Position title: Associate Professor
Phone: (608) 265-4479
Ph.D., University of Alabama at Birmingham
Dr Okonkwo’s research focuses on clarifying how alterations in the brain and other biomolecules (such as cerebrospinal fluid β-amyloid) place some cognitively-normal individuals on a pernicious trajectory that culminates in probable Alzheimer’s disease. In this context, Dr Okonkwo is also interested in discovering new knowledge concerning the modulation of the link between brain changes and cognitive decline by both modifiable (e.g., cognitively-stimulating activities, physical exercise) and non-modifiable (e.g., genetic vulnerability) factors. This program of research leverages the broad state-of-the-art resources available at the UW including the Wisconsin Alzheimer’s Disease Research Center, the Wisconsin Registry for Alzheimer’s Prevention, the Waisman Laboratory for Brain Imaging, and the UW Biotechnology Center. It involves partnerships with colleagues in geriatrics, neuroradiology, medical physics, biostatistics, genetic epidemiology, exercise physiology, and clinical chemistry; and has been generously supported by the NIA, the American Federation for Aging Research (AFAR), the John A. Hartford Foundation, Atlantic Philanthropies, the UW Institute for Clinical and Translational Research, and the Wisconsin Alzheimer’s Disease Research Center.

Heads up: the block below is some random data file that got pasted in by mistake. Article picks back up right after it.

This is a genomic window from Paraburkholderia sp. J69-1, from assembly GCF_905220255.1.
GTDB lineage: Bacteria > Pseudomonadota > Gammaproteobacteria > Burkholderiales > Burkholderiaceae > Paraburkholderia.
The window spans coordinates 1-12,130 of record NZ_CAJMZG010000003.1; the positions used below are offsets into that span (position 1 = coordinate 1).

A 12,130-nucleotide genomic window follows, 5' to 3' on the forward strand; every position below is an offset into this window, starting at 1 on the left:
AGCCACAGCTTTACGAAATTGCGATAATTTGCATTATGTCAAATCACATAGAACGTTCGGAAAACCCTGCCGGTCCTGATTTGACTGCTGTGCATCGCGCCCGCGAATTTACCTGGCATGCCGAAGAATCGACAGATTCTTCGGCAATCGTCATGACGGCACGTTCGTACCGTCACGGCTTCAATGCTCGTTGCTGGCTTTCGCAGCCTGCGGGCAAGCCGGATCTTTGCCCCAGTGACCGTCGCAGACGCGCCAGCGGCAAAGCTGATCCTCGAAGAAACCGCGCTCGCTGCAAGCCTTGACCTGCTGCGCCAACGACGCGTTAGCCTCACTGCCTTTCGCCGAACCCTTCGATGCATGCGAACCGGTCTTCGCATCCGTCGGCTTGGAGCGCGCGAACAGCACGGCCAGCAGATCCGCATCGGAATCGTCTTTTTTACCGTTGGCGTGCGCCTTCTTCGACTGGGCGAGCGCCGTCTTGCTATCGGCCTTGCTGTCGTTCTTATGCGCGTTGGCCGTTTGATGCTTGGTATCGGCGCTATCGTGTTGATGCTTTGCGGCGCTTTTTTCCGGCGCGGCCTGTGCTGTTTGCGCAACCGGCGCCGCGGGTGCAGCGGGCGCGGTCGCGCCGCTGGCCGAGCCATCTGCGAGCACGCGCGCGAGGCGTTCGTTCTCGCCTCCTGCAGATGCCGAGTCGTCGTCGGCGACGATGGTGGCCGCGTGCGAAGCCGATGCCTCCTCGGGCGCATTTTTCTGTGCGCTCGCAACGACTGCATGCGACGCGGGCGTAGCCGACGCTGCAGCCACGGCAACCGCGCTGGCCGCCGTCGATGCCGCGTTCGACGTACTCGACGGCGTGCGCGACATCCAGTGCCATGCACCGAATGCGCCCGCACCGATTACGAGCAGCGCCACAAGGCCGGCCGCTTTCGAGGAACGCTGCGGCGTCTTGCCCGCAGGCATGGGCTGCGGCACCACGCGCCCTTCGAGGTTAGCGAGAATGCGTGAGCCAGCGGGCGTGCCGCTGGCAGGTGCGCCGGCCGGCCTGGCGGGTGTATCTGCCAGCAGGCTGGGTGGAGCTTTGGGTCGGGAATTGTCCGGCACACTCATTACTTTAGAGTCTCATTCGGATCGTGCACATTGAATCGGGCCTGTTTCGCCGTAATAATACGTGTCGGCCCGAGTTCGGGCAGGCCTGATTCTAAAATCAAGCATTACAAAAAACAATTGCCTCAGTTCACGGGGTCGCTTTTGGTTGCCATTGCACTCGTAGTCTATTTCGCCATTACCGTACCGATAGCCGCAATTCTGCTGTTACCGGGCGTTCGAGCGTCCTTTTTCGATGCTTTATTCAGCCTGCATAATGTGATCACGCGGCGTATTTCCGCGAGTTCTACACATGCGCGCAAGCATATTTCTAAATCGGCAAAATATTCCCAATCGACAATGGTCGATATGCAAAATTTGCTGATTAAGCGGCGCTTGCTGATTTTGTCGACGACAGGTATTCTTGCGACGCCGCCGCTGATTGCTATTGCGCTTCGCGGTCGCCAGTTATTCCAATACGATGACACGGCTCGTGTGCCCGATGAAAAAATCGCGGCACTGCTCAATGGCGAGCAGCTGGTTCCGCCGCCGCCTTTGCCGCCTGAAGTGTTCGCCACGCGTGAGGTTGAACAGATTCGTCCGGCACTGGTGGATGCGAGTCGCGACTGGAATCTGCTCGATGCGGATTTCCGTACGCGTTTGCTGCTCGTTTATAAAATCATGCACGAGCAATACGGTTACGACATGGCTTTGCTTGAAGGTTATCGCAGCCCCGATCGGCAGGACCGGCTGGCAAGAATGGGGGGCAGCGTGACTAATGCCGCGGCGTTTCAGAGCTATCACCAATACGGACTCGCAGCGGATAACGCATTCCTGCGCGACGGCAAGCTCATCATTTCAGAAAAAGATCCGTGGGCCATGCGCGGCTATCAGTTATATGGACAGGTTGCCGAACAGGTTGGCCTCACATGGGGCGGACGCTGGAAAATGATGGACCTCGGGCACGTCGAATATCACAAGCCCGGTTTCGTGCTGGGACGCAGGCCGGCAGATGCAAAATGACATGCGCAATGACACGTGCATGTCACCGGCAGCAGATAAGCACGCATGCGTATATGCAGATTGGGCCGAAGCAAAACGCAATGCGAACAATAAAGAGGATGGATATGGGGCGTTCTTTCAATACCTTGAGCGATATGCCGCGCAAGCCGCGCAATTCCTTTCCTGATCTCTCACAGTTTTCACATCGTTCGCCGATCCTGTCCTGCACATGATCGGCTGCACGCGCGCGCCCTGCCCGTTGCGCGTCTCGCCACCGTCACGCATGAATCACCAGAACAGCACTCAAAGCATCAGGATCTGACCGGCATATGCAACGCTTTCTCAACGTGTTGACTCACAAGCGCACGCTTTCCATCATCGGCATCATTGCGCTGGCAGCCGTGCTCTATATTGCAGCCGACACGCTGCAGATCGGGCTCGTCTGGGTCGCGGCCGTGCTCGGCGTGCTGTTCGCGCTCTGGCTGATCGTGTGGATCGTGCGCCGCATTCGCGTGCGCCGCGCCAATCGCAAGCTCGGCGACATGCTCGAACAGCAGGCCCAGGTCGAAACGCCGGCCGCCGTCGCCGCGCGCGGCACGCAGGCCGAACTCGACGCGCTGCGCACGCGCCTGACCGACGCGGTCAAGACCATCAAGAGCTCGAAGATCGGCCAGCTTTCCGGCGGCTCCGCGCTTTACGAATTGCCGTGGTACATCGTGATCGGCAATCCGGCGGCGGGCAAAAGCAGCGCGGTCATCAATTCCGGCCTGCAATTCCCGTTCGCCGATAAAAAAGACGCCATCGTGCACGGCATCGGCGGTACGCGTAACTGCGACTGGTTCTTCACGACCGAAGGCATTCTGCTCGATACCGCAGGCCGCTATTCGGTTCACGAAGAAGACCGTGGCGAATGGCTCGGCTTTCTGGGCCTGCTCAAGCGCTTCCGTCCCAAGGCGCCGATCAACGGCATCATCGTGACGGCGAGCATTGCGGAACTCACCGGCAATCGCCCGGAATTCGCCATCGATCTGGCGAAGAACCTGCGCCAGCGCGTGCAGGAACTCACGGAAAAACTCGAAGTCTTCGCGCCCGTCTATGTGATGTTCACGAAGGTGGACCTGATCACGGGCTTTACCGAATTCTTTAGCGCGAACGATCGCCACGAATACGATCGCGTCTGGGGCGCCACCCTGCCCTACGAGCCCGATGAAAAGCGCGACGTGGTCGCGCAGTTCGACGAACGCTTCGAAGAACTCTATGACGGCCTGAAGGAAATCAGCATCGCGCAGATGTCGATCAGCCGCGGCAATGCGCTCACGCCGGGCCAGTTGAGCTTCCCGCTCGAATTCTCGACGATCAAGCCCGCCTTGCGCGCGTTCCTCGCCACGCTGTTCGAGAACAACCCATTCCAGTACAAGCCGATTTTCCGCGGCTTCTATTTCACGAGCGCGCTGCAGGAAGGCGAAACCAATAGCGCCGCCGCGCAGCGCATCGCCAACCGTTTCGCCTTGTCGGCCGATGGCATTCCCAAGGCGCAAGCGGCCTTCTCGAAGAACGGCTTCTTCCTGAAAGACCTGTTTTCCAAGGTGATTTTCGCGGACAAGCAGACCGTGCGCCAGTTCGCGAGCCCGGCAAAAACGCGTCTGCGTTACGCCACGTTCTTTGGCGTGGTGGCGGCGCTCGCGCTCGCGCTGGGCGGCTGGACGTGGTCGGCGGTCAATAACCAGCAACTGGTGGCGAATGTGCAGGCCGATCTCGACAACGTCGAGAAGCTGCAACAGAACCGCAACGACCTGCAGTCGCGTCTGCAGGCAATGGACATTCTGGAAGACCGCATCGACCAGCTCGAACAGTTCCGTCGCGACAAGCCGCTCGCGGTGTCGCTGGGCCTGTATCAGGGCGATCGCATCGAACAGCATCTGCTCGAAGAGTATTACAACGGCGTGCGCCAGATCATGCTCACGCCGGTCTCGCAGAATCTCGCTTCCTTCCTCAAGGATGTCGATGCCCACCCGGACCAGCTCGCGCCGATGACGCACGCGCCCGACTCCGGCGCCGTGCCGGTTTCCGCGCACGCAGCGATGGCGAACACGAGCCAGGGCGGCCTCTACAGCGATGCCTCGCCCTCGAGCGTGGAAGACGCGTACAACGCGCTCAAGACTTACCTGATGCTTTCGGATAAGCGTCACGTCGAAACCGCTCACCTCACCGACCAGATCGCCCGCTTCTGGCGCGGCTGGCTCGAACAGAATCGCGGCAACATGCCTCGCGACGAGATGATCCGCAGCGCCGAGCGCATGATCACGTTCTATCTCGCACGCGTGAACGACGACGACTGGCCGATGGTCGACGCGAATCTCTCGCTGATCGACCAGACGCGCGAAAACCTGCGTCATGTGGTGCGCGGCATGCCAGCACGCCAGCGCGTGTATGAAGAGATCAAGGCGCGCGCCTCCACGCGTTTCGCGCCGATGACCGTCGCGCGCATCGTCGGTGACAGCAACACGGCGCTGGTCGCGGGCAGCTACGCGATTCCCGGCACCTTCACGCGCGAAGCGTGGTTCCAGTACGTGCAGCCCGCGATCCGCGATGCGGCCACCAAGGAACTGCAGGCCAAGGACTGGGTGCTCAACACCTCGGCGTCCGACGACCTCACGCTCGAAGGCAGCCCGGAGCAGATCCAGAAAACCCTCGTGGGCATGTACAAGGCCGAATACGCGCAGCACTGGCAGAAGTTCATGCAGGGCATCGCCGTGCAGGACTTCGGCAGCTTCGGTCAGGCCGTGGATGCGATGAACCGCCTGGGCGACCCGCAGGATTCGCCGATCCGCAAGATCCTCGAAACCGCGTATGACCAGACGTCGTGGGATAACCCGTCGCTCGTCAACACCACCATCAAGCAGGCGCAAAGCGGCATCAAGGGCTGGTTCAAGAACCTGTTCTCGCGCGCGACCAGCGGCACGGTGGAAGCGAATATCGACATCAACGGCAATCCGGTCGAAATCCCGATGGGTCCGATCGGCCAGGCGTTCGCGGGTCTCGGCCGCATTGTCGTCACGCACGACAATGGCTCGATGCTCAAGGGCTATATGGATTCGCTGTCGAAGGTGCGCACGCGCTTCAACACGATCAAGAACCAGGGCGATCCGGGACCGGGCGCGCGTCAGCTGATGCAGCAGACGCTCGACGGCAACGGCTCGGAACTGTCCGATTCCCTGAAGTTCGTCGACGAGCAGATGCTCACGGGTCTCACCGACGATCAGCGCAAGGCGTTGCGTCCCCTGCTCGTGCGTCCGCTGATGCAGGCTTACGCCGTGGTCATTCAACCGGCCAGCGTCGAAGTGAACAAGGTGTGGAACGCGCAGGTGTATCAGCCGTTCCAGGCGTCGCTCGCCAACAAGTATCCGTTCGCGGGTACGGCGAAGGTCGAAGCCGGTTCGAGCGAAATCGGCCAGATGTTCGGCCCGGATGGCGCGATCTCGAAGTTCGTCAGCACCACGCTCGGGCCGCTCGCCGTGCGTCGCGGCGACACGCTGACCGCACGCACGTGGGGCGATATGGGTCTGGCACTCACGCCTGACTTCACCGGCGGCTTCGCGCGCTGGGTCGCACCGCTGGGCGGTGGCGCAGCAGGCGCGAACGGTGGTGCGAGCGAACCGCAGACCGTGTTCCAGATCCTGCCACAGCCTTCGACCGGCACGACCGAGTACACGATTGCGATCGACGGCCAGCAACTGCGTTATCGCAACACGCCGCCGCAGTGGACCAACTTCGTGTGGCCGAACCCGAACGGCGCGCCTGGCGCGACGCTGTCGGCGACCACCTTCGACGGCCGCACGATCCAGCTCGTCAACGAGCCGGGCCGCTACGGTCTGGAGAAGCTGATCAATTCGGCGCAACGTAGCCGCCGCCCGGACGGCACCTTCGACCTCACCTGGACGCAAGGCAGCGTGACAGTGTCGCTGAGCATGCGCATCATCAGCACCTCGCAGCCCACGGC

In my personal and professional life, I aspire to foster an environment where the intellectual contributions, worldviews, and cultural heritage of every person is acknowledged and celebrated irrespective of their sex, race, ethnicity, sexual orientation, physical ability, or other individual differences.
Alzheimer’s disease, cognitive reserve, lifestyle, physical activity, genetics